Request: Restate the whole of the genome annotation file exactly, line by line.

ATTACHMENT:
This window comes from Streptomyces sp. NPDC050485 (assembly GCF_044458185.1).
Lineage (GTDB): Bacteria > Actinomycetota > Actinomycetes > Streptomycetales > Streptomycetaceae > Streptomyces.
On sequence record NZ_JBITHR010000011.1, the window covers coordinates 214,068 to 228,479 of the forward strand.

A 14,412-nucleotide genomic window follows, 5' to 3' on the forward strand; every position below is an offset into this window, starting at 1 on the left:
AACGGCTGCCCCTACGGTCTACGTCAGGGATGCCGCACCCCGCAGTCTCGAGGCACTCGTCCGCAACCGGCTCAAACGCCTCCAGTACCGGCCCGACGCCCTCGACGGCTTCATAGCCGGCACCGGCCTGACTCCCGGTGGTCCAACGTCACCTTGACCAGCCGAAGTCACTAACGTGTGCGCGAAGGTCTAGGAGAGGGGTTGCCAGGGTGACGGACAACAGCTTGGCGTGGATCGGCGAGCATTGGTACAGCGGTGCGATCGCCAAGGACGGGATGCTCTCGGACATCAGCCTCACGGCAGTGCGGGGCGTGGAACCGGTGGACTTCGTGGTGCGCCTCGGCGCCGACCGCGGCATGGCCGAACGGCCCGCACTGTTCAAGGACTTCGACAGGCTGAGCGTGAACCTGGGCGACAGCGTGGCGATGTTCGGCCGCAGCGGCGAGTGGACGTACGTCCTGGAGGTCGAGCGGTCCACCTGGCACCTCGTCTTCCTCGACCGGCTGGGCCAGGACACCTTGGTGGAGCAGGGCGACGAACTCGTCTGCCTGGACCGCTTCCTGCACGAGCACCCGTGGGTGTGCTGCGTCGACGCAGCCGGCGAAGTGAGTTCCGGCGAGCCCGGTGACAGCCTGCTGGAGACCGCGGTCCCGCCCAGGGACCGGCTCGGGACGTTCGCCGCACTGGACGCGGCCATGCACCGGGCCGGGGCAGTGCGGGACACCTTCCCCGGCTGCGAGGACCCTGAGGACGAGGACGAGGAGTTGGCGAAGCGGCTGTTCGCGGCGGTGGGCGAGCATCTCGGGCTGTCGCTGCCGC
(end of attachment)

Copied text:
This window comes from Streptomyces sp. NPDC050485 (assembly GCF_044458185.1).
Lineage (GTDB): Bacteria > Actinomycetota > Actinomycetes > Streptomycetales > Streptomycetaceae > Streptomyces.
On sequence record NZ_JBITHR010000011.1, the window covers coordinates 214,068 to 228,479 of the forward strand.

A 14,412-nucleotide genomic window follows, 5' to 3' on the forward strand; every position below is an offset into this window, starting at 1 on the left:
AACGGCTGCCCCTACGGTCTACGTCAGGGATGCCGCACCCCGCAGTCTCGAGGCACTCGTCCGCAACCGGCTCAAACGCCTCCAGTACCGGCCCGACGCCCTCGACGGCTTCATAGCCGGCACCGGCCTGACTCCCGGTGGTCCAACGTCACCTTGACCAGCCGAAGTCACTAACGTGTGCGCGAAGGTCTAGGAGAGGGGTTGCCAGGGTGACGGACAACAGCTTGGCGTGGATCGGCGAGCATTGGTACAGCGGTGCGATCGCCAAGGACGGGATGCTCTCGGACATCAGCCTCACGGCAGTGCGGGGCGTGGAACCGGTGGACTTCGTGGTGCGCCTCGGCGCCGACCGCGGCATGGCCGAACGGCCCGCACTGTTCAAGGACTTCGACAGGCTGAGCGTGAACCTGGGCGACAGCGTGGCGATGTTCGGCCGCAGCGGCGAGTGGACGTACGTCCTGGAGGTCGAGCGGTCCACCTGGCACCTCGTCTTCCTCGACCGGCTGGGCCAGGACACCTTGGTGGAGCAGGGCGACGAACTCGTCTGCCTGGACCGCTTCCTGCACGAGCACCCGTGGGTGTGCTGCGTCGACGCAGCCGGCGAAGTGAGTTCCGGCGAGCCCGGTGACAGCCTGCTGGAGACCGCGGTCCCGCCCAGGGACCGGCTCGGGACGTTCGCCGCACTGGACGCGGCCATGCACCGGGCCGGGGCAGTGCGGGACACCTTCCCCGGCTGCGAGGACCCTGAGGACGAGGACGAGGAGTTGGCGAAGCGGCTGTTCGCGGCGGTGGGCGAGCATCTCGGGCTGTCGCTGCCGC